Nokia slipped to a net loss during Q4 2017, as one-off patent payments during the period barely masked an ongoing struggle in its Networks business.
In a statement, CEO Rajeev Suri (pictured) warned the situation with its Networks business was not likely to improve in the near future, despite signs of improvements in North America, as he pinned his hopes for the division on 5G.
“Looking forward on the Networks side, we expect our market to decline again in 2018, although at a slower rate than our previous forecast, given early signs of improved conditions in North America,” he said: “For 2019 and 2020, we expect market conditions to improve markedly, driven by full-scale rollouts of 5G networks.”
Nokia, like its major rival Ericsson, is facing up to a period of declines as operators reduce spending on LTE equipment. The companies, along with Chinese vendors Huawei and ZTE, are now making investments in 5G development in the hope of engineering a sales turnaround when operators are ready to launch networks in and around the 2019 to 2020 timeframe.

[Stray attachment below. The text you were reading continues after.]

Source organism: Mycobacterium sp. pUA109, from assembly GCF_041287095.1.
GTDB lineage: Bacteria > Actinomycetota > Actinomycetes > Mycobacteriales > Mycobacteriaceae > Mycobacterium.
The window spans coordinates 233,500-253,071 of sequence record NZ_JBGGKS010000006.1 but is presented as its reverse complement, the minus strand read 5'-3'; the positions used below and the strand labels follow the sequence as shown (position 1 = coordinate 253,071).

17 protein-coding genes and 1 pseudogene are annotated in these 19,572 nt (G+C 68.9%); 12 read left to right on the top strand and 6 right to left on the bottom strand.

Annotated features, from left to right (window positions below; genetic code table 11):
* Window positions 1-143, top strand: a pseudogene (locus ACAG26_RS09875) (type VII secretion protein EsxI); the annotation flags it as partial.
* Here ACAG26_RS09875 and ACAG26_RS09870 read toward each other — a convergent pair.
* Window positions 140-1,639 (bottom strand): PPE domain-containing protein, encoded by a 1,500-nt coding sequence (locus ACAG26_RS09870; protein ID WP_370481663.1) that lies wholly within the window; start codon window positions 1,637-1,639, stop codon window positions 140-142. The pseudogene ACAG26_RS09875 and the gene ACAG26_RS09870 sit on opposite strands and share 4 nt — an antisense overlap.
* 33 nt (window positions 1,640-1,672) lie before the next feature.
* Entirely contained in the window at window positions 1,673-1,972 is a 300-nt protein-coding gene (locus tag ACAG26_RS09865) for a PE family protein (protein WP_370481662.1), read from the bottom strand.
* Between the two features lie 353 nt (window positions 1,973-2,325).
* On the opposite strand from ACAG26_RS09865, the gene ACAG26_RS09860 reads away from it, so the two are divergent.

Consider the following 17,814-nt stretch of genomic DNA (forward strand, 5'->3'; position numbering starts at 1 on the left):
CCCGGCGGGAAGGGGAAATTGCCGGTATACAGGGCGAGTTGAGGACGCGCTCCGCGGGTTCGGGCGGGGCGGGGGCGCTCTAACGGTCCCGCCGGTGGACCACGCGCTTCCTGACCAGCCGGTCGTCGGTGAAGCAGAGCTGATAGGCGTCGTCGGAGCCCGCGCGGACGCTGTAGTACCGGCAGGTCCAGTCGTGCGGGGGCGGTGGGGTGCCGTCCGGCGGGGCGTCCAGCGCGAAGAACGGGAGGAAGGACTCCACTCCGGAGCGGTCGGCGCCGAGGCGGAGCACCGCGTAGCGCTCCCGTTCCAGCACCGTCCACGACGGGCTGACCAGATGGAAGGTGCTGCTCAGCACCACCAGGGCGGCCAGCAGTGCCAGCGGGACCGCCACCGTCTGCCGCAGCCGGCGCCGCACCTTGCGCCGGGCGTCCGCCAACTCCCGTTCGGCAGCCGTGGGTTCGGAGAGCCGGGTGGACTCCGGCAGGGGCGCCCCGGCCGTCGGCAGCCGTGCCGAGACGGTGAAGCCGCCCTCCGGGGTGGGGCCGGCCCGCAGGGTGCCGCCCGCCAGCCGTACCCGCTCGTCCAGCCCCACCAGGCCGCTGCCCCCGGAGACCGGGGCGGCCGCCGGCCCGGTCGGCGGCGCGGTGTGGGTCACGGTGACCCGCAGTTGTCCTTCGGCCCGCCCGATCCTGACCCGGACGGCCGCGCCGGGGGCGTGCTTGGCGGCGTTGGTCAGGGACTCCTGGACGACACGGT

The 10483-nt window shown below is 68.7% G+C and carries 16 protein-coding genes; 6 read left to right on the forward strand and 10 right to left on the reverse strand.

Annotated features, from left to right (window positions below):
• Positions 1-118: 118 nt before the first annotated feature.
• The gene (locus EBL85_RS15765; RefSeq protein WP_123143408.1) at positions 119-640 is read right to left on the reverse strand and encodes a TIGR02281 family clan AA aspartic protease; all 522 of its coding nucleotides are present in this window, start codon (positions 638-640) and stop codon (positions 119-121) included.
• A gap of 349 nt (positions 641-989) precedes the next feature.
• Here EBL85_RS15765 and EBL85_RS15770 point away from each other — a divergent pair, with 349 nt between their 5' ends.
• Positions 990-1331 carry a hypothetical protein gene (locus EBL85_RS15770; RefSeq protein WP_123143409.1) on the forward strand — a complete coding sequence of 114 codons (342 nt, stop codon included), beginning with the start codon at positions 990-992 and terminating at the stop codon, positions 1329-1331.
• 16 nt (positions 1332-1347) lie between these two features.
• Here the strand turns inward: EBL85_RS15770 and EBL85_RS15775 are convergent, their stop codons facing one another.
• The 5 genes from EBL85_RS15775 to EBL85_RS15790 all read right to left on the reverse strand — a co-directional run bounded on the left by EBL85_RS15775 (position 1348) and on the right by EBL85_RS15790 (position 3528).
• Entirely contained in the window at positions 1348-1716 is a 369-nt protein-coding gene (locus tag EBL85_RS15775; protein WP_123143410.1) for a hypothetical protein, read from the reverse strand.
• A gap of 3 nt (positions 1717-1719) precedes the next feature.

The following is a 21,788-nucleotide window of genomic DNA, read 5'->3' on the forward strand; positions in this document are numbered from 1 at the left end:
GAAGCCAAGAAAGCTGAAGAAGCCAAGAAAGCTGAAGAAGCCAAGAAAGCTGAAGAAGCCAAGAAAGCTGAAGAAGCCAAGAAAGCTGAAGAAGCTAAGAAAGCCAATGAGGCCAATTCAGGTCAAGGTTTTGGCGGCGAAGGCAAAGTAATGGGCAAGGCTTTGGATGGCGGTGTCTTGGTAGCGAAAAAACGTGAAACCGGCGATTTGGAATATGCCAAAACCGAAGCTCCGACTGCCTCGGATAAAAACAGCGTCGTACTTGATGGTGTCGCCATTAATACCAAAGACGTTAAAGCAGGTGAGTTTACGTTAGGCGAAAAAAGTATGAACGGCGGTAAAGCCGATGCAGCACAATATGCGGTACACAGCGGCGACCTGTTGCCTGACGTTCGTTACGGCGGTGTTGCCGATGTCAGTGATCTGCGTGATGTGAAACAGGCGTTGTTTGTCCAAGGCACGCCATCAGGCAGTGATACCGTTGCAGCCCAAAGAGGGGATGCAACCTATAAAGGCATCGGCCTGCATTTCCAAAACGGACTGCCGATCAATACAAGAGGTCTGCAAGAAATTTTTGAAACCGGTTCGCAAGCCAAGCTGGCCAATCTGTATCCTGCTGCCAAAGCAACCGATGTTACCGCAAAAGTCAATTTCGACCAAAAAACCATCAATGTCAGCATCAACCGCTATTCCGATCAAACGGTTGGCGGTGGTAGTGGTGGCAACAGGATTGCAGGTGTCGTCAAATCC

However, Suri warned an increase in 5G investment also means Nokia’s operating margin “will come under some pressure in 2018”.
At group level, Nokia slipped to a loss of €378 million in the recent quarter from a profit of €658 million in Q4 2016. Sales of €6.6 billion were broadly flat year-on-year.
Nokia’s performance was boosted by a one-off payment from Huawei relating to a licensing deal struck in the final quarter of 2017, and a favourable ruling related to a contract dispute with BlackBerry. Combined, the payments amounted to a total one-off gain of €210 million.
Indeed Nokia Technologies, which houses patent licensing along with its health and digital media activities, was a bright spot in Q4: the unit delivered revenue of €554 million compared with €309 million in the 2016 quarter, with an operating profit of €389 million. Its performance was primarily driven by new licence agreements. In addition to Huawei, Nokia struck similar deals with Apple, Xiaomi and LG Electronics.
Networks, as mentioned, did not fare as well, with operating profit for the unit declining 25 per cent year-on-year to €647 million. Sales in the division dipped 4 per cent to €5.8 billion which was attributed to large year-on-year variations in foreign exchange rates. On a constant currency basis, Nokia said net sales for the unit increased 2 per cent, driven by IP Networks and Applications and by Ultra Broadband Networks.